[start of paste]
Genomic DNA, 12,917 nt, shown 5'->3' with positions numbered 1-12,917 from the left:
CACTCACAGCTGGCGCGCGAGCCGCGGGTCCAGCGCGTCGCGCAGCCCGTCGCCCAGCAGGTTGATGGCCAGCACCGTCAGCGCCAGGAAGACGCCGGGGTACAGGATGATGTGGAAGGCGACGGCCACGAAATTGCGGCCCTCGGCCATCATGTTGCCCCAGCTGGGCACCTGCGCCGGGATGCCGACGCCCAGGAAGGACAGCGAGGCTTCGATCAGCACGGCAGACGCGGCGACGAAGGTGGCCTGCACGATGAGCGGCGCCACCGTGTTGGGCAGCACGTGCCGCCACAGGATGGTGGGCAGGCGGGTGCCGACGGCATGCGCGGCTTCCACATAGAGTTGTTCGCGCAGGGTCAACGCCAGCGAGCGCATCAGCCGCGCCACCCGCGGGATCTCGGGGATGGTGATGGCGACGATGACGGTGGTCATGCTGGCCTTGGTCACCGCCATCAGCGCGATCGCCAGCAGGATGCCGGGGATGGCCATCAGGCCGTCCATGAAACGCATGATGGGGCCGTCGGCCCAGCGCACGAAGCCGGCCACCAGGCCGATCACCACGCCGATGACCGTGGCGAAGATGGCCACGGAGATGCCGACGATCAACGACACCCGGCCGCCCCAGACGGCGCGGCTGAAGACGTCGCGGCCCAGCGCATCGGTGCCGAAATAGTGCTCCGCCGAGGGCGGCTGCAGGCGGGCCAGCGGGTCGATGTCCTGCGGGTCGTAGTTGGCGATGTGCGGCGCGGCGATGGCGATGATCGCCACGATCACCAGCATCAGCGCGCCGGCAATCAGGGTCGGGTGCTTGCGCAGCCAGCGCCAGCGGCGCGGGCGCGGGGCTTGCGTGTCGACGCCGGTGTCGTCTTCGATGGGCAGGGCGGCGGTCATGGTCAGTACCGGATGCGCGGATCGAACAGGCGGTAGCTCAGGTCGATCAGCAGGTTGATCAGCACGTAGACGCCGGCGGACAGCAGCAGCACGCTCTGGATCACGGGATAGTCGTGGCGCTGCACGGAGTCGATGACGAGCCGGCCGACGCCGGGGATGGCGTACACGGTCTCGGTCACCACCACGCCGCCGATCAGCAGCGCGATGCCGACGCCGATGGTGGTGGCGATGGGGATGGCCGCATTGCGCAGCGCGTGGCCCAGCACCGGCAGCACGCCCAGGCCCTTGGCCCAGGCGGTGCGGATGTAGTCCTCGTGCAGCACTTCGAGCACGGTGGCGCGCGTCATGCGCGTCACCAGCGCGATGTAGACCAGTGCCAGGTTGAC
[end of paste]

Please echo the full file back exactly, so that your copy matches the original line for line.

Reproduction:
Genomic DNA, 12,917 nt, shown 5'->3' with positions numbered 1-12,917 from the left:
CACTCACAGCTGGCGCGCGAGCCGCGGGTCCAGCGCGTCGCGCAGCCCGTCGCCCAGCAGGTTGATGGCCAGCACCGTCAGCGCCAGGAAGACGCCGGGGTACAGGATGATGTGGAAGGCGACGGCCACGAAATTGCGGCCCTCGGCCATCATGTTGCCCCAGCTGGGCACCTGCGCCGGGATGCCGACGCCCAGGAAGGACAGCGAGGCTTCGATCAGCACGGCAGACGCGGCGACGAAGGTGGCCTGCACGATGAGCGGCGCCACCGTGTTGGGCAGCACGTGCCGCCACAGGATGGTGGGCAGGCGGGTGCCGACGGCATGCGCGGCTTCCACATAGAGTTGTTCGCGCAGGGTCAACGCCAGCGAGCGCATCAGCCGCGCCACCCGCGGGATCTCGGGGATGGTGATGGCGACGATGACGGTGGTCATGCTGGCCTTGGTCACCGCCATCAGCGCGATCGCCAGCAGGATGCCGGGGATGGCCATCAGGCCGTCCATGAAACGCATGATGGGGCCGTCGGCCCAGCGCACGAAGCCGGCCACCAGGCCGATCACCACGCCGATGACCGTGGCGAAGATGGCCACGGAGATGCCGACGATCAACGACACCCGGCCGCCCCAGACGGCGCGGCTGAAGACGTCGCGGCCCAGCGCATCGGTGCCGAAATAGTGCTCCGCCGAGGGCGGCTGCAGGCGGGCCAGCGGGTCGATGTCCTGCGGGTCGTAGTTGGCGATGTGCGGCGCGGCGATGGCGATGATCGCCACGATCACCAGCATCAGCGCGCCGGCAATCAGGGTCGGGTGCTTGCGCAGCCAGCGCCAGCGGCGCGGGCGCGGGGCTTGCGTGTCGACGCCGGTGTCGTCTTCGATGGGCAGGGCGGCGGTCATGGTCAGTACCGGATGCGCGGATCGAACAGGCGGTAGCTCAGGTCGATCAGCAGGTTGATCAGCACGTAGACGCCGGCGGACAGCAGCAGCACGCTCTGGATCACGGGATAGTCGTGGCGCTGCACGGAGTCGATGACGAGCCGGCCGACGCCGGGGATGGCGTACACGGTCTCGGTCACCACCACGCCGCCGATCAGCAGCGCGATGCCGACGCCGATGGTGGTGGCGATGGGGATGGCCGCATTGCGCAGCGCGTGGCCCAGCACCGGCAGCACGCCCAGGCCCTTGGCCCAGGCGGTGCGGATGTAGTCCTCGTGCAGCACTTCGAGCACGGTGGCGCGCGTCATGCGCGTCACCAGCGCGATGTAGACCAGTGCCAGGTTGAC